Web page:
Samples of treated water were used for the dyeing of cotton fabrics (referred hereafter as reused dyeings) with the five selected dyes. Reference dyeings with decalcified tap water were also carried out. Dyeing tests were carried out at a liquor ratio (LR) 1/10 (fibre weight/water volume) [46] in a laboratory batch dyeing machine (Ti-Color OTX 200, Intex System, Prato, Italy) equipped with 12 stainless steel drums of 100 mL. Decolorated water was mixed and filtered with glass fiber to eliminate suspended solids. Cotton knitted fabric (Pique), scoured and prepared for dyeing, was selected.

Individual dyeing of 10 g of cotton samples was performed at standard depth with each dye at 3% o.w.f. (over weight fabric), which corresponds to 3 g/L at a LR of 1/10. A dyeing with a mixture of dyes (thricromie: Blue, Crimson and Orange) was also carried out, being the concentration of each dye 1% o.w.f. (1 g/L at LR 1/10). In the case of reference dyeings, 60 g/L NaCl was added as dyeing electrolyte. With the reused water, the addition of NaCl was not necessary. In both cases, 16 g/L Na2CO3 was added as dyeing alkali.

According to the information supplied by dye supplier [47], a dyeing method “all in” was selected. The dye and the entire electrolyte were included in the initial dyeing bath and the alkali was added when the dyeing process was already started (see Figure 2). All the dyeing experiments were run in triplicate.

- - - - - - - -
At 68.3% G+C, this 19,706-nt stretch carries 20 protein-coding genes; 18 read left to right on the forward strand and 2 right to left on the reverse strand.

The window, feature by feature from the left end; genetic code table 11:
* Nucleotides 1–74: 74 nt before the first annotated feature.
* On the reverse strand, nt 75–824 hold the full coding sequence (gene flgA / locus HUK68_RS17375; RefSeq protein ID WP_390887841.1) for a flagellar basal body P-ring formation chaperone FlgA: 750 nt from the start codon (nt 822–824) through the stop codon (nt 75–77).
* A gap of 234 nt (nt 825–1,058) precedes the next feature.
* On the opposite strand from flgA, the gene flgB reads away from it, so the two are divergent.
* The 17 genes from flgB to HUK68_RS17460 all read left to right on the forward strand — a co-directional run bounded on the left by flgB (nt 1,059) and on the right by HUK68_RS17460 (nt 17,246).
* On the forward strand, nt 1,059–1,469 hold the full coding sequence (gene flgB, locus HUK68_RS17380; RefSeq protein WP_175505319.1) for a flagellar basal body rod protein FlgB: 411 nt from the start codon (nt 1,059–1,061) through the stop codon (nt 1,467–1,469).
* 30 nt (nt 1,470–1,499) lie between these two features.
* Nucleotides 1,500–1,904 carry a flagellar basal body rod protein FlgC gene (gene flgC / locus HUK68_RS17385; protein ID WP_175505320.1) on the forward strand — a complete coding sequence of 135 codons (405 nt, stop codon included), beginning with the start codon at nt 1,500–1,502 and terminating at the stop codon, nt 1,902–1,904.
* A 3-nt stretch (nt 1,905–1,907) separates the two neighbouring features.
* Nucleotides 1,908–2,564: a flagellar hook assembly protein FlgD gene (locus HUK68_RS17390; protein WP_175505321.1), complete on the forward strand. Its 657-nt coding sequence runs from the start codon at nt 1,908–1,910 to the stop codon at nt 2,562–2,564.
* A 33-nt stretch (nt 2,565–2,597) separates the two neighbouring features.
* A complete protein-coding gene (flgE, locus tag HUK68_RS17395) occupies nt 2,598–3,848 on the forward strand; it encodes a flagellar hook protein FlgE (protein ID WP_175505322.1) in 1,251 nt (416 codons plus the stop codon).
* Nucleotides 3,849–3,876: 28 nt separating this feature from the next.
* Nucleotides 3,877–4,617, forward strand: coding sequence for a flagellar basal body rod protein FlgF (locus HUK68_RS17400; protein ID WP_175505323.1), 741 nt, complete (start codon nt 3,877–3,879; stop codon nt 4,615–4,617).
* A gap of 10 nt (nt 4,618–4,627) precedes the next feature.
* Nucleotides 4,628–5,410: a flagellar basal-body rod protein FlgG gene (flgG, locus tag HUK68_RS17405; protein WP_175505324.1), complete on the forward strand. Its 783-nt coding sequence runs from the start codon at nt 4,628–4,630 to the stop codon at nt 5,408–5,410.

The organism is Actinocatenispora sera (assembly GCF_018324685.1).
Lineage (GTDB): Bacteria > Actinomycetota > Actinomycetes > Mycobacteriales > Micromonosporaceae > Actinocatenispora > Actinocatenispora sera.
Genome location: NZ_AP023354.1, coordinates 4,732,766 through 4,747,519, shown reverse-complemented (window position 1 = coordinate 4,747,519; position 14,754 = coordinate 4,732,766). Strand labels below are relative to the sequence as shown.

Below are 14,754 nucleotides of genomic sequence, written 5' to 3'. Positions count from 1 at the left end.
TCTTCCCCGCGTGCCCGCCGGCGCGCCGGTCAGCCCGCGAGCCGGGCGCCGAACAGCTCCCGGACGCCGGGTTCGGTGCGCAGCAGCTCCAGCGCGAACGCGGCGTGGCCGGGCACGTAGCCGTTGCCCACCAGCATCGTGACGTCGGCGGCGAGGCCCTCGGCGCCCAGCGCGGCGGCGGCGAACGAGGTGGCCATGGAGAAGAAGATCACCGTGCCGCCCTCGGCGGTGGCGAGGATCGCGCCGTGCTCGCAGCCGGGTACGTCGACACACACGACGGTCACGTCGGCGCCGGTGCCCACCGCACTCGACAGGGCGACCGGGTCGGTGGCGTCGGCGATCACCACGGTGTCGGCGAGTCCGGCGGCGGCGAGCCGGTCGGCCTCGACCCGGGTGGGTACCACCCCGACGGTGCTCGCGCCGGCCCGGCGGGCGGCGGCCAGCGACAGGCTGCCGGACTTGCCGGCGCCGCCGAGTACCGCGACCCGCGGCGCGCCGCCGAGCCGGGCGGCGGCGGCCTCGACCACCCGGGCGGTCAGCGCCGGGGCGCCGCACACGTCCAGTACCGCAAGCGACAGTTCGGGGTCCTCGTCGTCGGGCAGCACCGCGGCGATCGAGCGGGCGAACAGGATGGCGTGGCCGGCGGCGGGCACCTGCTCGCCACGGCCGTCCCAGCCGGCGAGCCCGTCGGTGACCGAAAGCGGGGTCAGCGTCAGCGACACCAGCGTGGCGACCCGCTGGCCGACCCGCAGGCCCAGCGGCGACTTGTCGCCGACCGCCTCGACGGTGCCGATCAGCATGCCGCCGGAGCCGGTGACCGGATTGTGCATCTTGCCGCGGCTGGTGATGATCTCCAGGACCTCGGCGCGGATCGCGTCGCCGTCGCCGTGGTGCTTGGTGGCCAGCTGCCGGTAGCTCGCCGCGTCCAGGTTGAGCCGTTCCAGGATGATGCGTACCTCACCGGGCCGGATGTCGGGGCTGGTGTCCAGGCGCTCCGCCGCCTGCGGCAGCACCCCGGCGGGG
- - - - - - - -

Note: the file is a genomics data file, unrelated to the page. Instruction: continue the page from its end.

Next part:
After the dyeing process, a washing process was applied to eliminate the unfixed dye. This process consists of nine successive washing steps. The first ones (1st–3rd washes) were at 50 °C with tap water during 10 min, then a soaping step (4th wash) took place with 2 g/L of COTEMOLL TLTR at 95 °C during 15 min. After, a tap water step (5th wash) and other soap step (6th wash) were carried out with the same conditions described above. Finally, another three washes at 50 °C were carried out during 10 min (7th–9th washes). All steps were performed at liquor ratio 1:10.

Figure 2. Dyeing method.
Figure 2. Dyeing method.
Materials 07 06569 g002 1024

Color differences between reused and reference dyeing were measured to evaluate the viability of reusing the treated effluent. With this purpose, the final dyed fabric colour was measured by a spectrophotometer Macbeth Color Eye 7000, with illuminant D65 and 10° of standard observer. The instrument evaluates the chromatic coordinates of each dyed fabric. These coordinates are defined by three parameters (Lightness Lcmc; Chroma Ccmc, and Hue Hcmc). According to the standard UNE-EN ISO 105-J03: 1997 [48], the color difference between two samples is calculated with the formula DECMC(2:1), represented in the Equation (1):